At a time when many haikai poets wrote hundreds of verses during a single night’s linked-poetry session, Matsuo Bash’s lifetime accumulation of barely a thousand seventeen-syllable hokku is indicative of the seriousness with which he took his art. Constantly struggling with each of these verses, Bash established a standard of craftsmanship and profundity that would later lead to hokku’s independent status as haiku.
The hokku often singled out as Bash’s first masterpiece is his crow verse of 1681: “On a withered branch/ A crow settles itself down—/ Autumn evening.” The stark tableau of a black branch against the darkened sky is broken by the sudden movement of a crow alighting. Here, timelessness and the momentary meet, and as they merge, the wider and deeper cycle of nature’s seasonal pattern is revealed. The darkness of branch, crow, and autumn nightfall interpenetrate, suggesting the Japanese aesthetic qualities called wabi (poverty) and sabi (solitude).
What the poet has not said is as significant as his choice of theme. The traditional aristocratic themes of Japanese court poetry, the scented love notes, koto music, and tear-drenched sleeves of waka are absent. Bash reaches back to the themes and cadences of the great Tang Dynasty poets of China, Du Fu and Li Bo, to lend universality to his verse. The monochromes of the great Chan masters are suggested by the black branch and crow, and perhaps the hokku itself suggests the Chinese poetic topic, “shivering crow in leafless tree.” The merging of all in the mystery of darkness suggests Bash’s reading preferences: Daoism’s Zhuangzi (Chuang-tzu) and Japan’s poet-priests Saigy and Sgi. The rhythm and repetition of sounds, lost in English translation, witness Bash’s careful craftsmanship in the crow verse: kare (withered), karasu (crow), aki no kure (autumn evening).
One of Bash’s Edo disciples, Senka, compiled a haikai matching of verses on the subject “frog” in 1686, Kawazu awase (frog contest). Bash provided the opening verse, or hokku, the most famous of all his works: “An age-old pond—/ A frog leaps into it/ Splash goes the water.” The presence of kawazu (frog), a kigo (season word), tells the reader that it is spring. The poet sees the still surface of a murky pond, probably an ancient pond edged by rocks and reeds designed centuries earlier by some Zen priest as a setting for a temple. A sudden splash shatters the stillness of the pond, and in that disruption a new awareness of the eternal is sealed on the consciousness. Asian philosophy’s yin-yang complementarity is revealed in the relation of stillness to sound, and the Daoist theme of a void from which momentary forms of life emerge and to which they return is celebrated. The consummate demonstration of just how much can be suggested in a few words constitutes Bash’s principal contribution to the hokku and suggests the Asian “one-corner philosophy”: Sensitivity to the smallest creature or the briefest moment within the cycle of nature provides a gateway to the motion and meaning of the entire universe. In the words of Zen Buddhism, “The mountains, trees, and grasses are the Buddha.”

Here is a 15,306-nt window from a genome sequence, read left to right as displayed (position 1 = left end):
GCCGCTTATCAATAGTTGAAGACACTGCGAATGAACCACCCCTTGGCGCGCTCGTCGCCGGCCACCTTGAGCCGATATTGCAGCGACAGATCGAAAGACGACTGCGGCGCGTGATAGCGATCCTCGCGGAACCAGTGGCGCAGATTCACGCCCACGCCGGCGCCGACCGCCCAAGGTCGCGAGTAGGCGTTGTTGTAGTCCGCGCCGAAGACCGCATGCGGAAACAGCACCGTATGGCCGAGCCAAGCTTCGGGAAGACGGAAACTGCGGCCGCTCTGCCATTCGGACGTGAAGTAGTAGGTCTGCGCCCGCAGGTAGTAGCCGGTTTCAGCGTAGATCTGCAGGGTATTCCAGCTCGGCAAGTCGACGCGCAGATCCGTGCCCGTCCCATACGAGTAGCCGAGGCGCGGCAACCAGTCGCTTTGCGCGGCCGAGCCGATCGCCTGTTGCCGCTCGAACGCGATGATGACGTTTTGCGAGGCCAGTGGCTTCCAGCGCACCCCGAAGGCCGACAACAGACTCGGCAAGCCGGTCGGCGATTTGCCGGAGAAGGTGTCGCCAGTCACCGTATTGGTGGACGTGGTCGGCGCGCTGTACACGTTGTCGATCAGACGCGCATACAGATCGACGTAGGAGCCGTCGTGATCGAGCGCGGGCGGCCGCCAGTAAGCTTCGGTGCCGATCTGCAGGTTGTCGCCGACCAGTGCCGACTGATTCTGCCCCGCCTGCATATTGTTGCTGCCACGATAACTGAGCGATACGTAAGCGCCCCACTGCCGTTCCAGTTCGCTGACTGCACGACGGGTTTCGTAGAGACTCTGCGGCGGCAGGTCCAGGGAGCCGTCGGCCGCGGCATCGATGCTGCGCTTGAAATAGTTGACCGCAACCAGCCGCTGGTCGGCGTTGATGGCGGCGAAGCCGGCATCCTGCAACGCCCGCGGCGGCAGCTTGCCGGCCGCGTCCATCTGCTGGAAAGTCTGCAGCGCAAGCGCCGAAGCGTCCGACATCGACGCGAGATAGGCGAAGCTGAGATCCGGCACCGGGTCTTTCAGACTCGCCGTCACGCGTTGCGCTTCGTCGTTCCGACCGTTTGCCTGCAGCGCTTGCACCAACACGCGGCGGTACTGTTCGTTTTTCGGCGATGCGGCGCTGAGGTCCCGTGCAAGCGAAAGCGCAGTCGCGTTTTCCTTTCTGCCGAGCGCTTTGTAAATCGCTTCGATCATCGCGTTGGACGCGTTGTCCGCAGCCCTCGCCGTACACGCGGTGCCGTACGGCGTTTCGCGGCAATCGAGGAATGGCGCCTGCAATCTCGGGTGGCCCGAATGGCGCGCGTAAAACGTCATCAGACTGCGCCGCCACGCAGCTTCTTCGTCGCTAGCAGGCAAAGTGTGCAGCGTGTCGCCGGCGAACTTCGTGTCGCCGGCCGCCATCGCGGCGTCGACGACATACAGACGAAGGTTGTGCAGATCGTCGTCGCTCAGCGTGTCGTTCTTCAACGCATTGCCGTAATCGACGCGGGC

Zen and Daoism
Bash’s training in Zen Buddhist meditation and his donning the robes of a Buddhist priest for his travels might suggest that the key concept of Buddhism, sunyata (emptiness), would find expression in his verses. It is significant that many of Bash’s hokku focus not on a presence but rather on an “absence,” a creative emptiness that suggests “pure potentiality.” He writes of a skylark “clinging to nothing at all,” of Mount Fuji “disappearing in mist,” of flowers “without names,” and of “a road empty of travelers.” The Daoist void and Buddhist emptiness are expressed in the aesthetic quality Japanese call ygen (mysterious vagueness), a quality of the hokku akin to the vacant spaces in a Zen scroll painting.
(The entire section is 1717 words.)